Even stronger and more detailed evidences were produced by experimental laboratory investigation. Information collected from experimental animals showed that even mild but repetitive neonatal painful experiences (such as the one caused by a needle puncture) may cause long-term or permanent alterations of pain sensation, through interference with mechanisms connected to the developmental plasticity of the immature brain, in particular the plasticity of some neurochemical structures, as for example the opioid receptors sensitivity [11, 12]. In fact, these stressful procedures administered within a critical window of increased sensitivity of biochemical structures to environmental changes, during specific structure synthesis periods in the developing brain, named “critical periods” of development may produce long-term or permanent alterations of said structures or functions. Moreover, effects of repetitive pain procedures coupled to repeated brief-lasting maternal separation during lactation period in rodents go far beyond pain sensitivity alteration. Rodent pups which in the neonatal period are exposed to these slight stressful procedures (daily saline subcutaneous injection plus 10 minutes deprivation from mother, up to weaning), display as adults a variety of behavioural, metabolic, hormonal and physiologic alterations. For example, they show enduring alterations of the immune system, consistent increase of body weight and upsetting of visceral fat distribution, accompanied by alteration of glucidic and lipidic metabolic parameters, alteration of hypothalamus-pituitary-adrenal axis hormones feedback control mechanisms, and alterations of brain hippocampus neurophysiological parameters, indicating chronic derangement of brain plasticity modulation mechanisms [13-15] Table 1. Ruda et al. [16] studied a model of long-term effects of neonatal pain based on intraplantar hindpaw injection of complete Freund’s adjuvant, and showed that when adults, in these rats which underwent further inflammation, the dorsal horn of the spinal cord on the side ipsilateral to the site of the previous neonatal inflammation, expressed significantly higher density of Fos-immuno-reactive neurons as compared to that on the contralateral side. Therefore, animal experiments are of great help in the understanding that children’s sensitivity to pain, and to pain-inducing procedures, should be viewed with greater attention by our mind, not only for the immediate elimination or assuaging pain and suffering whenever possible, but also for attenuating long-term or permanent consequences in the adult’s life, possibly induced by stress and cascade consequences triggered by pain.

Table 1.

Types of Pediatric Pain


Acute pain
Procedure-related pain
Peri-operative pain
Burns
Trauma
Acute illness
Cancer pain
Tumor-related pain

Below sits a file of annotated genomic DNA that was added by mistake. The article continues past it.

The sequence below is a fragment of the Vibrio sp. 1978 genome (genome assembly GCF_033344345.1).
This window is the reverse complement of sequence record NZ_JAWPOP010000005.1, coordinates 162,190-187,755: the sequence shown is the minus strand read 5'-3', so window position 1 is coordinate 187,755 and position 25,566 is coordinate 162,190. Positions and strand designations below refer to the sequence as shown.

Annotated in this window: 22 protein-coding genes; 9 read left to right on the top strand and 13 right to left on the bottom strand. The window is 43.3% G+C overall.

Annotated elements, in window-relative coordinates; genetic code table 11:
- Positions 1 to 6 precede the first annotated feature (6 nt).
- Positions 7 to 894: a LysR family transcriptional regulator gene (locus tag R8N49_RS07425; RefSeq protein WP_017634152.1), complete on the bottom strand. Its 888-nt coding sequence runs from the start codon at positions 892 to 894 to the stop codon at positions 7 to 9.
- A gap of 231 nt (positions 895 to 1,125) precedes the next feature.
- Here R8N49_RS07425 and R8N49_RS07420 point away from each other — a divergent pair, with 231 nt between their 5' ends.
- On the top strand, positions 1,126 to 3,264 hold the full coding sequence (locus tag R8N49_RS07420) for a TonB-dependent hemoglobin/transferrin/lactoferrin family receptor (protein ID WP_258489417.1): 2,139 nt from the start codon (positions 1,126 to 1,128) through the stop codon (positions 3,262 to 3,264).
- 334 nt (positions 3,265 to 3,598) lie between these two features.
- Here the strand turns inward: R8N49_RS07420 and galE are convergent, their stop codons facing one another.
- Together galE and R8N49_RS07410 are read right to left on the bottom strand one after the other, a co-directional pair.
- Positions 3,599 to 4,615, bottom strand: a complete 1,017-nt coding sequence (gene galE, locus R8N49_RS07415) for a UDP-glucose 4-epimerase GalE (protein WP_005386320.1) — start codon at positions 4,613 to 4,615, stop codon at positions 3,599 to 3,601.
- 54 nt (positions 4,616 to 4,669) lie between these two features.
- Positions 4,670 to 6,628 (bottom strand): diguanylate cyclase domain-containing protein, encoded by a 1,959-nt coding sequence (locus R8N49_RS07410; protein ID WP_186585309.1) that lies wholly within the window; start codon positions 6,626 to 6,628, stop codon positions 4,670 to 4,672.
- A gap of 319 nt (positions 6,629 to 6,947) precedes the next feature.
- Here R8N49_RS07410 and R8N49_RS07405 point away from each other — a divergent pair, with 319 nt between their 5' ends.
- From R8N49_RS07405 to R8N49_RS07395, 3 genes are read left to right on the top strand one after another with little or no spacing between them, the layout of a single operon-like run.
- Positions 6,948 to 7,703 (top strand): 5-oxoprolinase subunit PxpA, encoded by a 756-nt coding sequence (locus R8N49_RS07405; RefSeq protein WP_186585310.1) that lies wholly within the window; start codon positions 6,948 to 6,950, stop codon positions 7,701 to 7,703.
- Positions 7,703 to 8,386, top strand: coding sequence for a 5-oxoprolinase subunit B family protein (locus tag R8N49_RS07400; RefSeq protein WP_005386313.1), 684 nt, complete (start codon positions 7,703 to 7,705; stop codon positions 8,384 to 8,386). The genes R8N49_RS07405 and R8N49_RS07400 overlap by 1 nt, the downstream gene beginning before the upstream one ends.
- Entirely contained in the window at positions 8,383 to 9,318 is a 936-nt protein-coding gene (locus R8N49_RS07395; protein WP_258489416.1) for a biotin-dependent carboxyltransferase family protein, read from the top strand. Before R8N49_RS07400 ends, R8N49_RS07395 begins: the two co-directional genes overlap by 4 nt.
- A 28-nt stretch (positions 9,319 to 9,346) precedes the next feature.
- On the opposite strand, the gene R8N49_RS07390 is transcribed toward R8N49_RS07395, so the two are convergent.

Therapy-related pain
Chronic non-malignant pain
Headaches
Juvenile rheumatoid arthritis
Chronic abdominal pain
Haemophilia
Sickle cell disease
Chronic debilitating diseases
Reflex sympathetic dystrophy

(modified from Gaukroger, 1991) [23].

TYPES OF PAIN IN CHILDREN

Neurobiology of pain in children has peculiar developmental aspects; repeated or strong pain experiences may include stress-induced hormonal derangements which may produce prolonged structural and functional alterations in pain pathways that can last into adult life [17, 18]. Besides, most types of pain in children can be classified under the same taxonomy as adults, with differences in the relative prevalence and incidence of the various types [19-21]. Although pain classes are not diagnoses, categorizing pain helps guide treatment. Several systems for classifying pain exist. These include multidimensional classification systems, such as the IASP Classification of Chronic Pain [22] and a variety of systems based on a single dimension of pain experience. Of the latter systems, those based on pain duration (i.e., acute v/s chronic pain) and underlying pathophysiology i.e., nociceptive v/s neuropathic pain) are used most often.

Epidemiological data have been produced, but usually these are related to specific information. An example of data is added in the following Box 1:

  • Over one-third of school-age children will sustain injuries severe enough to be treated by a doctor or nurse. The yearly costs have been estimated to be 1.8 billion US$ [24]
  • Traumatic injuries occur in more than 20 million US children each year, and are the leading source of death in children over the age of 1 year [25]
  • Prevalence of children who ever experienced toothache ranges from 5 to 33% [26]
  • Headache in pediatric population is substantially underdiagnosed. Studies indicate an overall prevalence of 8 up to 60% in various children and adolescent populations [27]
  • Accurate prevalence of severy ill children with life-limiting conditions in need of palliative care is not available, but figures are tending to converge on 10 per 10000 children aged 0-19 per annum [28]

Box 1

PAIN ASSESSMENT